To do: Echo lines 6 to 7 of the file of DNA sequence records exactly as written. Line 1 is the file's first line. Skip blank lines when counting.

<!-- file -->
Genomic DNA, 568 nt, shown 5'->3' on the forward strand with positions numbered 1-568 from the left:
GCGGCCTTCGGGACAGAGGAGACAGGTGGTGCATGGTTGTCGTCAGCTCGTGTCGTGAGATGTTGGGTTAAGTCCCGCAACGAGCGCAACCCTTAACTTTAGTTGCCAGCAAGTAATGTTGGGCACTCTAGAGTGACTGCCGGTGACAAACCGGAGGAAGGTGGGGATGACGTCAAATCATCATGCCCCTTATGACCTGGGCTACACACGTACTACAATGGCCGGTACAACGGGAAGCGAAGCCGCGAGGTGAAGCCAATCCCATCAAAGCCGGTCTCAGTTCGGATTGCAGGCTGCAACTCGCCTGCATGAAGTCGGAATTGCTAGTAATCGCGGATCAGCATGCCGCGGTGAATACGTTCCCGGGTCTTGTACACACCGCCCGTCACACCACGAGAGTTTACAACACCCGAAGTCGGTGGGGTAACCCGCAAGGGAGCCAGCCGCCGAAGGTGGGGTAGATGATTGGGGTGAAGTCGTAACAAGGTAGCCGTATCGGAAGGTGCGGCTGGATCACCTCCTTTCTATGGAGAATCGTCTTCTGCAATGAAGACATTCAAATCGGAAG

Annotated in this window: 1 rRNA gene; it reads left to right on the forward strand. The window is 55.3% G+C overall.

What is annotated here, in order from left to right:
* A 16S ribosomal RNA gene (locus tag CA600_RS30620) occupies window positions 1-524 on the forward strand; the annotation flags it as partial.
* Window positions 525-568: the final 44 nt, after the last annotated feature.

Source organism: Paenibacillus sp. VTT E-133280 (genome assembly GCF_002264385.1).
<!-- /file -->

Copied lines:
* Window positions 525-568: the final 44 nt, after the last annotated feature.

Source organism: Paenibacillus sp. VTT E-133280 (genome assembly GCF_002264385.1).